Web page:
Thanksgiving traditions

by Keith Barber

Preparing the turkey

Each family has its own customs when it comes to who prepares the turkey for cooking, but in the South, it’s traditionally the women folk who often begin the process the Tuesday before Thanksgiving. When it comes to great ideas for preparing a turkey, I turn to “The Splendid Table,” my favorite NPR show that always airs on Thanksgiving Day. This year, hostess Lynne Rossetto Kasper is preparing a wine and herb-basted roast turkey with white wine pan gravy. She recommends allowing 25 minutes for prep time and 3 hours, 45 minutes to 4 hours, 15 minutes for cook time. Then, you must not forget to let the turkey “rest” for at least 30 minutes once it comes out of the oven.

Making the dressing

In many families, a recipe for stuffing is handed down from generation to generation. However, in my family, we skip the stuffing and make dressing, which we affectionately call “wads” — a spongy treat made of cornmeal and chicken broth. Salt and pepper to taste and drizzle a bit of gravy on top and it makes for a delicious complement to the turkey.

Football in the yard

After one or two helpings of Thanksgiving lunch, the children are the first to head for the wide-open spaces of the front yard. In the South, we’re fortunate to typically have mild weather on Thanksgiving Day — perfect conditions for a game of touch football. In the tradition of the Kennedys, men, women, boys and girls team up to outwit their relatives while avoiding head-on collisions with oaks and dogwoods.

Football on TV

After we’ve exhausted ourselves or someone’s gone down with a minor injury in the front yard, it’s time to head back inside to catch the end of one of two NFL games traditionally played on Thanksgiving Day. The Detroit Lions and Chicago Bears have long been staples of Thanksgiving Day games.

This year, the Lions host the New England Patriots in the early game. Then, the New Orleans Saints travel to Dallas to take on the Cowboys in the afternoon game, and the Cincinnati Bengals play the New York Jets in the nightcap. After big helpings of turkey, the L-tryptophan-induced sleepiness begins to set in. Hopefully, you’ll wake up in time to catch the final two minutes.

Turkey sandwiches for dinner

Turkey sandwiches, when prepared correctly, can make for a delicious dinner. So it’s wise to cook enough turkey to get through the afternoon feast with plenty to spare. A couple of slices of breast meat on toasted bread with mayo, iceberg lettuce, cranberry sauce, salt and pepper is my idea of heaven. Add a few potato chips and a ginger ale, and you have the perfect meal while you watch the big game.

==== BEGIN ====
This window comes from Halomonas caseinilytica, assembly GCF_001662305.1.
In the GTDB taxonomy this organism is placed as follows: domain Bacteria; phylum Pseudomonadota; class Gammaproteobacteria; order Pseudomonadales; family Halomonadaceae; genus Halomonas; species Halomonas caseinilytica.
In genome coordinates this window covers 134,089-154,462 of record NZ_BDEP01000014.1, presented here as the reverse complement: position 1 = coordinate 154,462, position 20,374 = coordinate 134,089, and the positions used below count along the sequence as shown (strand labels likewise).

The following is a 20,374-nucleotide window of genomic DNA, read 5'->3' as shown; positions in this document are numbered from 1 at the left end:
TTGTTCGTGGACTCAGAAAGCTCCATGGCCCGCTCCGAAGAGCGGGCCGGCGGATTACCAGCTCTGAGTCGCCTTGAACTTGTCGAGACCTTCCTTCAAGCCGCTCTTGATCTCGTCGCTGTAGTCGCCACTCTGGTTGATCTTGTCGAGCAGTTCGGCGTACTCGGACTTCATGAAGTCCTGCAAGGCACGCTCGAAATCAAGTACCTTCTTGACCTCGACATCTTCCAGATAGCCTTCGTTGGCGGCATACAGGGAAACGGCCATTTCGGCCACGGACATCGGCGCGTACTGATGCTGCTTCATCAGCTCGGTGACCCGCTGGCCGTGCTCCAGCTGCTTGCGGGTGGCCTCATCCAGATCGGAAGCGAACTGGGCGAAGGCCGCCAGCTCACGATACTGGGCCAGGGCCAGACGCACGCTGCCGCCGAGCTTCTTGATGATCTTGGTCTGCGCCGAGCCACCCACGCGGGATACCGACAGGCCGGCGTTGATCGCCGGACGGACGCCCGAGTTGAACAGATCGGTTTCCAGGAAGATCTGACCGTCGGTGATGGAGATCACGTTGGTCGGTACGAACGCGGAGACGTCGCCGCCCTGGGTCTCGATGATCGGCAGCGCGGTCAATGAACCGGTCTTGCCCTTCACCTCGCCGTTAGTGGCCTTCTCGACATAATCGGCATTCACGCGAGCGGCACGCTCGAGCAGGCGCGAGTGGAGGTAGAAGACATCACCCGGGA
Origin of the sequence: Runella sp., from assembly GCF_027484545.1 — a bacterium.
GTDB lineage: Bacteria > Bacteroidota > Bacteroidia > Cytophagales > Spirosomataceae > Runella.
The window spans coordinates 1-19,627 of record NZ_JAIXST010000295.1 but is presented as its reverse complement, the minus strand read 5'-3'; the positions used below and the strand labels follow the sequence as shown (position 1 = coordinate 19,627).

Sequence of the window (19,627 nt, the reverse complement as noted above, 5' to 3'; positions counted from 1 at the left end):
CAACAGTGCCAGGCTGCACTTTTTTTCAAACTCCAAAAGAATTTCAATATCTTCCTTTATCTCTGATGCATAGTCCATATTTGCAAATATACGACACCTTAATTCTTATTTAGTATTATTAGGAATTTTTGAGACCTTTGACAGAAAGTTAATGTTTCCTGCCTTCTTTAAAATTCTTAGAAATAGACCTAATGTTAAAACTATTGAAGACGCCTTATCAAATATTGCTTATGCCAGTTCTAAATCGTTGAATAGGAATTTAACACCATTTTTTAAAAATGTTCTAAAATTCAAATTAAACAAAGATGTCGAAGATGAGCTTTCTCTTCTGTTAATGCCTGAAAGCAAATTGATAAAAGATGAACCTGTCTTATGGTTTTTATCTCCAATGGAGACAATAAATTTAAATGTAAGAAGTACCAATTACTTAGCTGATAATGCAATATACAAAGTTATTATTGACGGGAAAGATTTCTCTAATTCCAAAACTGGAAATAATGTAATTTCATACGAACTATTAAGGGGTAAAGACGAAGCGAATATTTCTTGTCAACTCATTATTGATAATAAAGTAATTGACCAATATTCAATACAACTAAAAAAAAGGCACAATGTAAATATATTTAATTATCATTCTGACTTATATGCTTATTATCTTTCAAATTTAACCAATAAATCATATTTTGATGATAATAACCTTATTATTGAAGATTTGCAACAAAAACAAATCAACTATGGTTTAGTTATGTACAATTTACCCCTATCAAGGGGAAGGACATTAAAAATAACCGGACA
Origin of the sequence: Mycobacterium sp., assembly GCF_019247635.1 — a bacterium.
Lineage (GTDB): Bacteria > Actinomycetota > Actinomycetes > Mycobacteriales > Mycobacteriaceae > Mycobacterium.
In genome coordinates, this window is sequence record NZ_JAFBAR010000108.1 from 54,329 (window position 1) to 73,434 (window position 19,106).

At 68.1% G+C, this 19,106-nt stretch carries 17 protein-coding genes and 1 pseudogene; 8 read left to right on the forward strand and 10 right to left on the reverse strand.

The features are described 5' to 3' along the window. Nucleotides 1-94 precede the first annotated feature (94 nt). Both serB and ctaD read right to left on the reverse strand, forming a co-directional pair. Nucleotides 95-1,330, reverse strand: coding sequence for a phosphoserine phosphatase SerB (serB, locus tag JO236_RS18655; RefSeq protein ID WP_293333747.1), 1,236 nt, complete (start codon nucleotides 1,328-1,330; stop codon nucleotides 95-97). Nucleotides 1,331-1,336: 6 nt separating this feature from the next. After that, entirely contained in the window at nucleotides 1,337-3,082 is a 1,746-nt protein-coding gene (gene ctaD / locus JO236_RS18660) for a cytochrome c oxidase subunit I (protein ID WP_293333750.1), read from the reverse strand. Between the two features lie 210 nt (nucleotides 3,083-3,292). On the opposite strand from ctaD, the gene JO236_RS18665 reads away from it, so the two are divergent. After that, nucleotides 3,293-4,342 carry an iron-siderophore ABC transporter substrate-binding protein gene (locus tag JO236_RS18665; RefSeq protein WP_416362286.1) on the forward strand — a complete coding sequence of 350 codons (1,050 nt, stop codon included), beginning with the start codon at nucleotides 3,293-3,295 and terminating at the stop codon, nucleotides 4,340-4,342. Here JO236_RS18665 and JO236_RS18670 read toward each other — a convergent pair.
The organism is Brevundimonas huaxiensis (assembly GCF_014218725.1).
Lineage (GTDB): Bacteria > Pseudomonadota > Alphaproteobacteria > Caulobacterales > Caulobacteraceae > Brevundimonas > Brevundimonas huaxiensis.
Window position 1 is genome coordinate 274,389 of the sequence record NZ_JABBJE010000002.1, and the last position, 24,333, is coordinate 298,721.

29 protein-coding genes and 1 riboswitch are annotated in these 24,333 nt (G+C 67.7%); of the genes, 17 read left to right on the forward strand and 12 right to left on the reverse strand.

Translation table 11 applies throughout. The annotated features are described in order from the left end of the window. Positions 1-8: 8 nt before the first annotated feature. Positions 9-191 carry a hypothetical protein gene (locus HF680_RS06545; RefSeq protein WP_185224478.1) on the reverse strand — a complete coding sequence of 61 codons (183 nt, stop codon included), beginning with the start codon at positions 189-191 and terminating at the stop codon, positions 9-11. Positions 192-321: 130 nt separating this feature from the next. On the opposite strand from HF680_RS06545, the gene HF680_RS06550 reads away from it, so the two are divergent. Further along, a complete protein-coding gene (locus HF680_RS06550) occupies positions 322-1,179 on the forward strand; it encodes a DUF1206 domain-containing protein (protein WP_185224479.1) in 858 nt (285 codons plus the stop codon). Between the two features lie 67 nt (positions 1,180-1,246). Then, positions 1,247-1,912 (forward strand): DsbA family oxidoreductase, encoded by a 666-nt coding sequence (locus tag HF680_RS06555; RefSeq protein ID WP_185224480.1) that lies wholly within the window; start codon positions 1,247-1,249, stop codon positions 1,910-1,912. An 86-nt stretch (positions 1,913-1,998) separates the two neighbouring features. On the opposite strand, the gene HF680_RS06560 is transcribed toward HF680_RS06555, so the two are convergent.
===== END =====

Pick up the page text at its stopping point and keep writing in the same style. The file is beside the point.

Time spent with family

Some folks dread the holidays because it means having to be around one’s family. But in perspective, these moments offer us the rare opportunity to simultaneously connect with all the people who love us. The truth is, we are always surrounded by love whether we see it or not. I have only become conscious of this reality recently. We know when we are with our family that we are not alone and never could be alone. And for those of us who don’t have children of our own, what a unique pleasure it is to be in the company of cousins, nieces and nephews who remind us what’s important in life.

Reflection and gratitude

Thanksgiving is the only holiday based purely on the emotion of gratitude. Christmas and Easter have religious overtones, but Thanksgiving offers us a chance to spend 24 hours in a state of thankfulness. When you can meditate on gratitude for hours on end, it sends out waves of positive energy into the universe and that energy returns to you tenfold. When we feel sincerely grateful for what we have, we realize we have everything we need. And in the Buddhist tradition, gratitude extinguishes fear, desire and duty in our hearts, and that is the definition of nirvana.


If you’re going to indulge on Thanksgiving Day, you might as well go all the way. Pumpkin pie, made the organic way, has dozens of tremendous health benefits. Most of the fat lies in the crust, so the key is to make a homemade crust with only the finest organic ingredients. These days, desserts of all kinds are served at Thanksgiving, but I prefer the traditional treat of pumpkin pie. I think the Pilgrims actually ate pumpkin pie that very first Thanksgiving. At least that’s what my third-grade teacher said.

Hugs and kisses

This Thanksgiving, I encourage you to hold those hugs a little bit longer. Embrace the people you love like you mean it. Let them be the first to let go. Hug and kiss with sincerity and you will feel an immediate positive response from parents, grandparents, aunts, uncles, cousins, nieces and nephews. In the South, we often give “polite hugs,” but I prefer to do everything from the heart. Give it a try. I think you’ll enjoy it.


For the past few years, I have been asked to say the blessing before the feast on Thanksgiving Day. My grandfather passed away three years ago, and the torch has been passed to me. No one could give a benediction like my Papa, but I do my best to live up to his high standards. When we all bow our heads, I feel him there with us and the words come from deep inside. Ralph Waldo Emerson observed, “Man is a stream whose source is hidden.” When you volunteer to perform the benediction at Thanksgiving, you are placing yourself directly in the flow of energy that is the very source of the universe and that is its own reward.